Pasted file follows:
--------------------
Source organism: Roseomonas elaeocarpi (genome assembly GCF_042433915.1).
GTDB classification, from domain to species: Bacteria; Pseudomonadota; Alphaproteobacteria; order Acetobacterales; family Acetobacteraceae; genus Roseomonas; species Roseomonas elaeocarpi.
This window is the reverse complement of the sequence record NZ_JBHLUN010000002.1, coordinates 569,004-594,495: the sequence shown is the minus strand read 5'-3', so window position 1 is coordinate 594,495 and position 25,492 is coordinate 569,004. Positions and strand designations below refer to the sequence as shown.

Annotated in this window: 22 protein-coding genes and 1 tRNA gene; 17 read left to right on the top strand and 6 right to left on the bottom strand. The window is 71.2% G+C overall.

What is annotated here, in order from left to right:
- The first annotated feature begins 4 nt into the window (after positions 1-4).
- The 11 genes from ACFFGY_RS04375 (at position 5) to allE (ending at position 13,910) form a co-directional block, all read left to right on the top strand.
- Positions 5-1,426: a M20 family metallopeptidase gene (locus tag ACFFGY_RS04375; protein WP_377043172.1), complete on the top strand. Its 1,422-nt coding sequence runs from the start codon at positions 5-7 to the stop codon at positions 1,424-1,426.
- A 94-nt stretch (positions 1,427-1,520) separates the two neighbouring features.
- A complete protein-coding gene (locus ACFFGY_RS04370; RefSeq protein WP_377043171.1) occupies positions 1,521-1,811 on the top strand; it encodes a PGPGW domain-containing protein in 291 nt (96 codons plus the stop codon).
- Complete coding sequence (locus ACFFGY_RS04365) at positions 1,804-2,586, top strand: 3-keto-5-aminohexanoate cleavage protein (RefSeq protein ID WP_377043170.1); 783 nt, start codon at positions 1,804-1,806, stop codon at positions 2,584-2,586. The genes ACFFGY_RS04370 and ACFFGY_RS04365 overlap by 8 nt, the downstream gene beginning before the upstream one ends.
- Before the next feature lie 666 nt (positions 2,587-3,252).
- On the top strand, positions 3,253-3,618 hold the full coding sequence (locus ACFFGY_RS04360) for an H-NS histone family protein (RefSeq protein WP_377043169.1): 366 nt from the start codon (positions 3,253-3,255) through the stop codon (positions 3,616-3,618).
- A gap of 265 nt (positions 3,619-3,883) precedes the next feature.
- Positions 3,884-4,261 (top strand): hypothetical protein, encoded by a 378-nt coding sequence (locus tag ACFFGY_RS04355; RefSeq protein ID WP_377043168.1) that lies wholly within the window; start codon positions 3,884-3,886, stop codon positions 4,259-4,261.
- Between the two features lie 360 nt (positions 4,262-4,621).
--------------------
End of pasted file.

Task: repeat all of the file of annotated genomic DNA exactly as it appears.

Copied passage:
Source organism: Roseomonas elaeocarpi (genome assembly GCF_042433915.1).
GTDB classification, from domain to species: Bacteria; Pseudomonadota; Alphaproteobacteria; order Acetobacterales; family Acetobacteraceae; genus Roseomonas; species Roseomonas elaeocarpi.
This window is the reverse complement of the sequence record NZ_JBHLUN010000002.1, coordinates 569,004-594,495: the sequence shown is the minus strand read 5'-3', so window position 1 is coordinate 594,495 and position 25,492 is coordinate 569,004. Positions and strand designations below refer to the sequence as shown.

Annotated in this window: 22 protein-coding genes and 1 tRNA gene; 17 read left to right on the top strand and 6 right to left on the bottom strand. The window is 71.2% G+C overall.

What is annotated here, in order from left to right:
- The first annotated feature begins 4 nt into the window (after positions 1-4).
- The 11 genes from ACFFGY_RS04375 (at position 5) to allE (ending at position 13,910) form a co-directional block, all read left to right on the top strand.
- Positions 5-1,426: a M20 family metallopeptidase gene (locus tag ACFFGY_RS04375; protein WP_377043172.1), complete on the top strand. Its 1,422-nt coding sequence runs from the start codon at positions 5-7 to the stop codon at positions 1,424-1,426.
- A 94-nt stretch (positions 1,427-1,520) separates the two neighbouring features.
- A complete protein-coding gene (locus ACFFGY_RS04370; RefSeq protein WP_377043171.1) occupies positions 1,521-1,811 on the top strand; it encodes a PGPGW domain-containing protein in 291 nt (96 codons plus the stop codon).
- Complete coding sequence (locus ACFFGY_RS04365) at positions 1,804-2,586, top strand: 3-keto-5-aminohexanoate cleavage protein (RefSeq protein ID WP_377043170.1); 783 nt, start codon at positions 1,804-1,806, stop codon at positions 2,584-2,586. The genes ACFFGY_RS04370 and ACFFGY_RS04365 overlap by 8 nt, the downstream gene beginning before the upstream one ends.
- Before the next feature lie 666 nt (positions 2,587-3,252).
- On the top strand, positions 3,253-3,618 hold the full coding sequence (locus ACFFGY_RS04360) for an H-NS histone family protein (RefSeq protein WP_377043169.1): 366 nt from the start codon (positions 3,253-3,255) through the stop codon (positions 3,616-3,618).
- A gap of 265 nt (positions 3,619-3,883) precedes the next feature.
- Positions 3,884-4,261 (top strand): hypothetical protein, encoded by a 378-nt coding sequence (locus tag ACFFGY_RS04355; RefSeq protein ID WP_377043168.1) that lies wholly within the window; start codon positions 3,884-3,886, stop codon positions 4,259-4,261.
- Between the two features lie 360 nt (positions 4,262-4,621).